8. https://www.newsday.com/sports/football/jets/stephen-hill-doesn-t-seem-too-worried-about-being-cut-1.9178969 - paywall August 29th, 2014 Newsday article after the Jets fourth preseason game and a day before he is cut titled: "Stephen Hill doesn't seem too worried about being cut". Asked if he's earned a spot on the Jets' 53-man roster, the wide receiver flashed a puzzled look. "Yeah? Like, I don't know why I shouldn't. But yeah," Hill said, giggling. So what exactly makes him so confident? "Honestly -- next question," he said, laughing again. "Next question." "No disrespect, but that's why they're on the outside," he said, referring to those who think his roster spot's in danger. "They're not in this locker room, they're not playing. That's all I can honestly tell you. "It's just my job to go out there and play. And that's what I'm getting done out there now," he said. "... I just worry about myself, what I put out on the field. I can't control those things. Things happen. I don't know what's going on. Just like the other guys. I'm just out here playing." https://draftwire.usatoday.com/2020/04/07/nfl-draft-prospects-2020-denzel-mims-baylor-interview/ From an April 7th 2020 article titled: "Meet Denzel Mims, the next generation of Baylor WR prospects." JM: You had an excellent week at the Senior Bowl back in January. Why did you accept the invite? Did you feel like you had something to prove? DM: I most definitely felt like I had something to prove. That’s the reason I went out there. I just really wanted to show everybody that I’m one of the best players in the country. I’ve always had that chip on my shoulder. I knew that some people were doubting me. I still have doubters today. There’s a lot of people out there who don’t think that I’m a good wide receiver. They mention that I went to Baylor and Baylor wide receivers never pan out at the next level. I just wanted to go out there and show that I’m cut from a different cloth. Things are different at Baylor now. I’m one of the best players in the country, and I believe I’ve proved that throughout this process. JM: How do you describe the way that you play the wide receiver position? What are you trying to achieve on a snap-by-snap basis? DM: I’m really just trying to be a great teammate on every snap. Whatever that means to my coach and to my teammates, that’s what I’m trying to do. I’m going out there to do what I was coached to do. I’m doing what I need to do. My assignment is my goal. I wanna go out there and block for my teammates. If my number gets called, I’m gonna make a play on the ball. Difference? One is arrogant, self centered and believes nothing is in his control to make the situation better. The other is out there, trying to get better, is motivated, has something to prove. Plays for his teammates, not for himself. Believes that he can control his destiny. Mims' optimism and drive could change after two years in the league, but if he just keeps the same mindset and drive he will be fine in the NFL.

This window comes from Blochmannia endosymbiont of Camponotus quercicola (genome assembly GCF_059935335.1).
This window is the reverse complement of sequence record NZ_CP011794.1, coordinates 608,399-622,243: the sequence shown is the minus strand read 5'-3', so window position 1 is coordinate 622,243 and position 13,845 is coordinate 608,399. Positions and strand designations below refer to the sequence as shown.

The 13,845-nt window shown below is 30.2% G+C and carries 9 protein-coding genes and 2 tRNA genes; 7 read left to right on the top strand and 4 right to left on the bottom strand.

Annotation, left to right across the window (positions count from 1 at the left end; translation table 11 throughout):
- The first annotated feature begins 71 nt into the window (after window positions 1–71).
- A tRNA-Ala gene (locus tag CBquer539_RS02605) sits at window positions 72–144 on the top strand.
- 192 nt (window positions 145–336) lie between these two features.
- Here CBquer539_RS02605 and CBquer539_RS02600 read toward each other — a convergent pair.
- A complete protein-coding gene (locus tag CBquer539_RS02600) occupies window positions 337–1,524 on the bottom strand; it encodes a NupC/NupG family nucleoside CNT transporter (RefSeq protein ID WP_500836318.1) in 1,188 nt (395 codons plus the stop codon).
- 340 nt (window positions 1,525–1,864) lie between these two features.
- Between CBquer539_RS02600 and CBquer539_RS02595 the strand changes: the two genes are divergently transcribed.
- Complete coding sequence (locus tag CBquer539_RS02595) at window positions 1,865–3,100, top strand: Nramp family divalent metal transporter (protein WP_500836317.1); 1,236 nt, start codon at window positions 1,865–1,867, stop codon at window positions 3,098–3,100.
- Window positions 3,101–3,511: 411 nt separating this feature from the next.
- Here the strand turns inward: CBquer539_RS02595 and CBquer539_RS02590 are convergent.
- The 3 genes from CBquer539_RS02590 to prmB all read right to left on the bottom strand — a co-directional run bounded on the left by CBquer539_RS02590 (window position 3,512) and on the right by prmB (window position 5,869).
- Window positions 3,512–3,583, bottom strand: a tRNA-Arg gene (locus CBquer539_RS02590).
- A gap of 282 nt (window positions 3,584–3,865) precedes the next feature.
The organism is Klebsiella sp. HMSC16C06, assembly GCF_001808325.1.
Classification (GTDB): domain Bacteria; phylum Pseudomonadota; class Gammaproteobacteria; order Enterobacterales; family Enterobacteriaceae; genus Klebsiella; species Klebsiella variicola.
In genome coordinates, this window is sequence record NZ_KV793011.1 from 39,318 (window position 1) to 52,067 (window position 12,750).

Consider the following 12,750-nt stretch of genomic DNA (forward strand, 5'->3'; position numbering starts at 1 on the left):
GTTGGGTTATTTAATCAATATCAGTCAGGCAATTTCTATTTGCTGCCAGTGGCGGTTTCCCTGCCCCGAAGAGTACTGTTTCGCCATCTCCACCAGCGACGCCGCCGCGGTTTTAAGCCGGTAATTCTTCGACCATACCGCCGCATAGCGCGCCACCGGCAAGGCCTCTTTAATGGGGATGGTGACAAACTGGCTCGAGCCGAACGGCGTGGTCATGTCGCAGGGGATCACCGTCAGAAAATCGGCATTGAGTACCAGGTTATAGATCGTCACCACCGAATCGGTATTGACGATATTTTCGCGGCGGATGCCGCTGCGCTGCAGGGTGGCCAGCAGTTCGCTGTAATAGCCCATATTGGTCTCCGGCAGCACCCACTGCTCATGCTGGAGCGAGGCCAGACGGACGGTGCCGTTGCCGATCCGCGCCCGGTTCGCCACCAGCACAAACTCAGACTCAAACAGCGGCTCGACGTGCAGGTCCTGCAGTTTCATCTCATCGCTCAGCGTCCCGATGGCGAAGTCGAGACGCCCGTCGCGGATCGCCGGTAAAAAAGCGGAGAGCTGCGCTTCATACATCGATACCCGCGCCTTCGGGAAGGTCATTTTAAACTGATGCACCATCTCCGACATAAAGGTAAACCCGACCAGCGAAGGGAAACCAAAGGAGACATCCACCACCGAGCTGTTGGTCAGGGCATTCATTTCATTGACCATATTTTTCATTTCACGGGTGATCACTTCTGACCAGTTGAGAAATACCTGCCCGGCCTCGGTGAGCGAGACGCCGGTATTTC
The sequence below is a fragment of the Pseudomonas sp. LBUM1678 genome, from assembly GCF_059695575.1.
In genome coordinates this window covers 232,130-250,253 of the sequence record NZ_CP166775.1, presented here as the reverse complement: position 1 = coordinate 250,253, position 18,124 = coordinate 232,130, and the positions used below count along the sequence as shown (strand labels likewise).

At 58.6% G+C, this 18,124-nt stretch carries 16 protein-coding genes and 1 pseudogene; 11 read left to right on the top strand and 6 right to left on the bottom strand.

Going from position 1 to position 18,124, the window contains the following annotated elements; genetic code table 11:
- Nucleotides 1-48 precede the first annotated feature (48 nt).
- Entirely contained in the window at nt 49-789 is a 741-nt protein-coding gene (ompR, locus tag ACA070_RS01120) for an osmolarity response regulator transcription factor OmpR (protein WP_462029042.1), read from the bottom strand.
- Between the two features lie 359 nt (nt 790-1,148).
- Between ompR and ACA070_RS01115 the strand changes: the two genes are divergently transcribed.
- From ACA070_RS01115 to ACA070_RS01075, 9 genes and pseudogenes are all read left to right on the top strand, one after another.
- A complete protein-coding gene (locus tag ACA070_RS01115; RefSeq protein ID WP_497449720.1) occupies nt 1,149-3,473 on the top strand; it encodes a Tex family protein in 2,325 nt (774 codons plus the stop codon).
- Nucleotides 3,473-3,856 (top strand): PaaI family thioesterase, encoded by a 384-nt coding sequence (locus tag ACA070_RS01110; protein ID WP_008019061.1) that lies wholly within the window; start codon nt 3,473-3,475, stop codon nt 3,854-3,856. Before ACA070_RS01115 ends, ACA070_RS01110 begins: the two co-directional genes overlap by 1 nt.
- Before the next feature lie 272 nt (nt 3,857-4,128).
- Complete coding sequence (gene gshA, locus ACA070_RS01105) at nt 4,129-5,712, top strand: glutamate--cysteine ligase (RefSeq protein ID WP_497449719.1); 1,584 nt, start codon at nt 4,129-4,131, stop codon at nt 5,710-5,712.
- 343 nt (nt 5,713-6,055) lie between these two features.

9. Baun could be there in the 3rd, depends on how teams feel about the diluted tests. Though some teams will brush it off, some may see it as an attempt to cover up and flush something out of your system. UFC banned IV usage because it masked doping and caused diluted samples. Love the Pittman pick. Think Hamler goes earlier anyway, closer to the beginning of round 2. With the Jets touting speed at the WR position, anyway they go after a faster WR? Both Pittman and Jefferson are not known to be speed guys. Perhaps Reagor (though might be gone by 48) or a guy like Quez Watkins in the 4th?